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Dan Chiasson

Maintaining independence in the face of colonial encroachment, the seventeeneth-century African queen Njinga fascinated Europeans. For Sade, she was an exotic "other," a figure of insatiable sexual appetite and unspeakable savagery. Hegel saw her divergence from gender norms as proof of his claim that Africa was "outside of history." More recently, anti-colonialists have celebrated her as the mother of the modern Angolan nation. This fine biography attempts to reconcile her political acumen with the human sacrifices, infanticide, and slave trading by which she consolidated and projected power. Converting to Christianity, welcoming missionaries, and relinquishing more than forty male concubines for monogamy to emerge as expedient moves. The experiences of Njinga's subjects-enslaved, sacrificed, or dragooned into endless wars-remain sadly unrecoverable.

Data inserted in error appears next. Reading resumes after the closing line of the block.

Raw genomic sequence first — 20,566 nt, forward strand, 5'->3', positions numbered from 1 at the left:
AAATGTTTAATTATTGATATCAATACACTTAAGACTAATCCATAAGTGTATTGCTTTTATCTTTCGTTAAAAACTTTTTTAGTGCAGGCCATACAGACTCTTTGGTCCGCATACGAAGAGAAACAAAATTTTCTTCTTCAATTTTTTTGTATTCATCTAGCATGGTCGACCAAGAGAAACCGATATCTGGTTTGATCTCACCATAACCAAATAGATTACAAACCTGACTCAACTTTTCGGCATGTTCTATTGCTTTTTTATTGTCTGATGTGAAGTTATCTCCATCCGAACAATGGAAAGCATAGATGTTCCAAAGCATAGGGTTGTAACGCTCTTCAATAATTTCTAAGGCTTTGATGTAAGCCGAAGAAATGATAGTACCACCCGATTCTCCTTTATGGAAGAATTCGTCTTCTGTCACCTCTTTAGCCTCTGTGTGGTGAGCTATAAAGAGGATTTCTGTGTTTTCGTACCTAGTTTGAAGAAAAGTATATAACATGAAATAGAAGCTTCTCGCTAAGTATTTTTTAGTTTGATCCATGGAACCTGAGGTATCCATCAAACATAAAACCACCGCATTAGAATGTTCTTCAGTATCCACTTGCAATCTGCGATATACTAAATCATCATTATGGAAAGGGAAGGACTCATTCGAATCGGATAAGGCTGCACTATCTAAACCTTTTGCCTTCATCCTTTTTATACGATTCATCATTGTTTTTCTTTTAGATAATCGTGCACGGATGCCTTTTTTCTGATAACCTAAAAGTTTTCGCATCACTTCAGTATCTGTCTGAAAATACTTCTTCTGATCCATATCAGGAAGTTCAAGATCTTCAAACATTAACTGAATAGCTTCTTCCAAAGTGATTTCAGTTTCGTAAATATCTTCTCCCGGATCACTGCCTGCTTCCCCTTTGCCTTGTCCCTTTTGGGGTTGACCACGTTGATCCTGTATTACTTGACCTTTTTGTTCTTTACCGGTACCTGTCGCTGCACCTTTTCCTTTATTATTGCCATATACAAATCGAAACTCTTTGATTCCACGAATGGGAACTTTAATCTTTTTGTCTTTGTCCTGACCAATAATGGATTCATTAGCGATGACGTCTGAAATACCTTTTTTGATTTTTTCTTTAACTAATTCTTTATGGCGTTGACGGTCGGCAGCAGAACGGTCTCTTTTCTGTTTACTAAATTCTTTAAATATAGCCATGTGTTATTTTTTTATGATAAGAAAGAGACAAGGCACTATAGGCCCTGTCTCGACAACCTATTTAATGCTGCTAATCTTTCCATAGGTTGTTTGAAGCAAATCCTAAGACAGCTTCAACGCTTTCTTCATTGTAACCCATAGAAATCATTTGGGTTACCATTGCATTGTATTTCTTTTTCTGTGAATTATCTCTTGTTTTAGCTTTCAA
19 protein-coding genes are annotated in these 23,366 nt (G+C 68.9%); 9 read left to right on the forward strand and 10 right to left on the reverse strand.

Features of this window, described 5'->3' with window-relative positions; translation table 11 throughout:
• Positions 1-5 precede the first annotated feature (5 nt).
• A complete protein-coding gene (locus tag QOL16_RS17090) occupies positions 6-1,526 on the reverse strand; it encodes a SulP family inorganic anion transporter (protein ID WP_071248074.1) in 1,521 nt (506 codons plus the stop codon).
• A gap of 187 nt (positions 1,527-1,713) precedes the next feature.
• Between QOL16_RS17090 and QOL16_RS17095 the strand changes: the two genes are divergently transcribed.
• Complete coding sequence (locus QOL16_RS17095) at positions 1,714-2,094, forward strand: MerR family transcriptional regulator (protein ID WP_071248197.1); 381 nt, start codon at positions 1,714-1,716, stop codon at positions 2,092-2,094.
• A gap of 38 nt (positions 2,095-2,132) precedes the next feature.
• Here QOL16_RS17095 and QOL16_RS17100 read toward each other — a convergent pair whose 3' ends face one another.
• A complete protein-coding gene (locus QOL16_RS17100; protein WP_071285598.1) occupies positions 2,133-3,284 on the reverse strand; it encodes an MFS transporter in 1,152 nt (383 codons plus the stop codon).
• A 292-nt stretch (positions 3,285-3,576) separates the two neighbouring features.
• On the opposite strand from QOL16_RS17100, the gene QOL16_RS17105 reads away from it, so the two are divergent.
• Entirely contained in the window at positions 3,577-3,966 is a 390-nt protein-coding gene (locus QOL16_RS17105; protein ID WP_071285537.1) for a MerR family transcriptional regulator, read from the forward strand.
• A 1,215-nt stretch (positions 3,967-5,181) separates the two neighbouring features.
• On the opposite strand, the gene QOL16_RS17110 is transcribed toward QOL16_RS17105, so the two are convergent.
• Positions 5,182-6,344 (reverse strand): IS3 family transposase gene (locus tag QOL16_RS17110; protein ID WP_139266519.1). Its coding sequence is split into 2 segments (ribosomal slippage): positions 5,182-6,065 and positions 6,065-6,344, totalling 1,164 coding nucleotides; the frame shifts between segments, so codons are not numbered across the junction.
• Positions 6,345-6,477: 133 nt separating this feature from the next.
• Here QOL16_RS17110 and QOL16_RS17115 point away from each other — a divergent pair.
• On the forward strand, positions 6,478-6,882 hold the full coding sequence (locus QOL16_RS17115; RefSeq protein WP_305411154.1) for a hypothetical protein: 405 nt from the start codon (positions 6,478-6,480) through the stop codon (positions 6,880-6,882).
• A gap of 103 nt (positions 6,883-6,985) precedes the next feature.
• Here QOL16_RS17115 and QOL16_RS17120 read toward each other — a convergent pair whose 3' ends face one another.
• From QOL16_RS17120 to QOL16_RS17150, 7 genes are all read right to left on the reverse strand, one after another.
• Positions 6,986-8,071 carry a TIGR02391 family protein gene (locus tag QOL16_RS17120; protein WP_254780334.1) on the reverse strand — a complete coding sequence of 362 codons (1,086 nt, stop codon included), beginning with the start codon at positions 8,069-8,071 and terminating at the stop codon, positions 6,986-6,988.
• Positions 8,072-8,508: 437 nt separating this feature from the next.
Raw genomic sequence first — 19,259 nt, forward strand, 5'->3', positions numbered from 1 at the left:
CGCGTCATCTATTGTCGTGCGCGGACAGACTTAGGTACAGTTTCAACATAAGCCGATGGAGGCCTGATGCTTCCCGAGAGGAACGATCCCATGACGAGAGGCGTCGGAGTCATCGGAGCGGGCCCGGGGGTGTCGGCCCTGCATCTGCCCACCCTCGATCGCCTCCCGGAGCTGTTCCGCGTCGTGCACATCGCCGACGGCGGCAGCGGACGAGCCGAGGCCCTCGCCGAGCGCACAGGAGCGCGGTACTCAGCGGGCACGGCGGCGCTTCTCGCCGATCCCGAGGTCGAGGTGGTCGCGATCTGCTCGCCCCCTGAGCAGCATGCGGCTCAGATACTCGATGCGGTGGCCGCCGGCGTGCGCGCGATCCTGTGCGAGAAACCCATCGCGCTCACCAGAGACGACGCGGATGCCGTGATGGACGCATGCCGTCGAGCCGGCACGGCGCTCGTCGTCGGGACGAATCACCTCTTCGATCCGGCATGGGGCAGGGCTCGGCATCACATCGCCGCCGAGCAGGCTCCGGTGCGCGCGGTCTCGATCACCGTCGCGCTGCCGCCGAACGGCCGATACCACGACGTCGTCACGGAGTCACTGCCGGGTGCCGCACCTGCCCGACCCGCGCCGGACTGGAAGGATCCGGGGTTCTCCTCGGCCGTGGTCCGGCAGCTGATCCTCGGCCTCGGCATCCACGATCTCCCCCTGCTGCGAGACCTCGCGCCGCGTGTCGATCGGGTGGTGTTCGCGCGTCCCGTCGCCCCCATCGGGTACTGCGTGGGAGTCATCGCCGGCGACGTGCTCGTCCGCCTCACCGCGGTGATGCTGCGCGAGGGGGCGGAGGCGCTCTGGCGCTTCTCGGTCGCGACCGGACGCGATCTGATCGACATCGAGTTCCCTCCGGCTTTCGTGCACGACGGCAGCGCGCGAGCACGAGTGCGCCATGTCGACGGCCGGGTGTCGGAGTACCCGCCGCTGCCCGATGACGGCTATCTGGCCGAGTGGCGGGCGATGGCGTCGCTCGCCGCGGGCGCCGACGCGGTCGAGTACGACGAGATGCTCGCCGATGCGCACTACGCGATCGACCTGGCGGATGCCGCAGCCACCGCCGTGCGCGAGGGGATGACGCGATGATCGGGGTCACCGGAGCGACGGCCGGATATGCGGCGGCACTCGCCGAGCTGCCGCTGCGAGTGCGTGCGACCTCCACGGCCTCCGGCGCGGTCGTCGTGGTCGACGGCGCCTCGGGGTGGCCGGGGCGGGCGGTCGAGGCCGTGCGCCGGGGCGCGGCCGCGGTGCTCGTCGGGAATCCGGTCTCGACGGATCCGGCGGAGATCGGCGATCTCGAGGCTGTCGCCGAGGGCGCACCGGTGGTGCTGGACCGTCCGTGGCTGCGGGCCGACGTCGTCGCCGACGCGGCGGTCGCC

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Maintaining independence in the face of colonial encroachment, the seventeeneth-century African queen Njinga fascinated Europeans. For Sade, she was an exotic “other,” a figure of insatiable sexual appetite and unspeakable savagery. Hegel saw her divergence from gender norms as proof of his claim that Africa was “outside of history.” More recently, anti-colonialists have celebrated her as the mother of the modern Angolan nation. This fine biography attempts to reconcile her political acumen with the human sacrifices, infanticide, and slave trading by which she consolidated and projected power. Converting to Christianity, welcoming missionaries, and relinquishing more than forty male concubines for monogamy to emerge as expedient moves. The experiences of Njinga’s subjects-enslaved, sacrificed, or dragooned into endless wars-remain sadly unrecoverable.

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